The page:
Japan “believes that respect for human rights is important,” Chief Cabinet Secretary Hirokazu Matsuno said at a news conference. “We made a decision comprehensively.”

Tokyo Olympics Chief Seiko Hashimoto, Japanese Olympic Committee President Yasuhiro Yamashita, and Japan Paralympic Chief Kazuyuki Mori will still attend the event, Matsuno added.

Japanese Prime Minister Fumio Kishida said earlier this month he does not plan to attend the Games. Kishida has faced rising pressure within his ruling party to take a tougher stance on China, according to local media — a delicate issue for Japan, which is a close partner of the United States but also has strong economic ties to its Asian neighbor.

Japanese Prime Minister Fumio Kishida speaks to the press at his official residence in Tokyo on December 21.

The Beijing Games have been shrouded in controversy for months, with activists and critics calling for boycotts over concerns of human rights abuses in China — particularly against predominantly Muslim Uyghurs in the western region of Xinjiang.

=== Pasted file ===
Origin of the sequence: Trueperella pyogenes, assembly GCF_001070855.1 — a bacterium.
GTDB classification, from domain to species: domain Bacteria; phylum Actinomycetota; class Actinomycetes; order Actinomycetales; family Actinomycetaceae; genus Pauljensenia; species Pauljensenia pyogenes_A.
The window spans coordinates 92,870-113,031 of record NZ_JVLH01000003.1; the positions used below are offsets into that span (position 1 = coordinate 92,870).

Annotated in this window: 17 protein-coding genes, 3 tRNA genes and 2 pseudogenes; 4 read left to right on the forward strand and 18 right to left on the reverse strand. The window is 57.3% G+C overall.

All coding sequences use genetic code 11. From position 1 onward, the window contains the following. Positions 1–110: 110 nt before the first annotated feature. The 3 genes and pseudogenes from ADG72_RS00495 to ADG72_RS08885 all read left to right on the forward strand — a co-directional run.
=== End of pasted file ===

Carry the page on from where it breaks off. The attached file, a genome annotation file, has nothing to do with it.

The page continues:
A number of foreign governments, lawmakers, independent tribunals, and humanitarian groups have declared China’s treatment of Uyghurs a genocide.
So far, Britain, Canada and Australia have followed the US in announcing diplomatic boycotts — meaning they will not send any official delegation, though their athletes will still compete. The US said its boycott was due to China’s “egregious human rights abuses and atrocities in Xinjiang.”
China has strongly criticized the boycotts, arguing politics and sports should remain separate, and that participating countries are contradicting the Olympic spirit of unity. In a statement earlier this month, Beijing threatened the Biden administration with retaliation, warning the move could harm bilateral relations.



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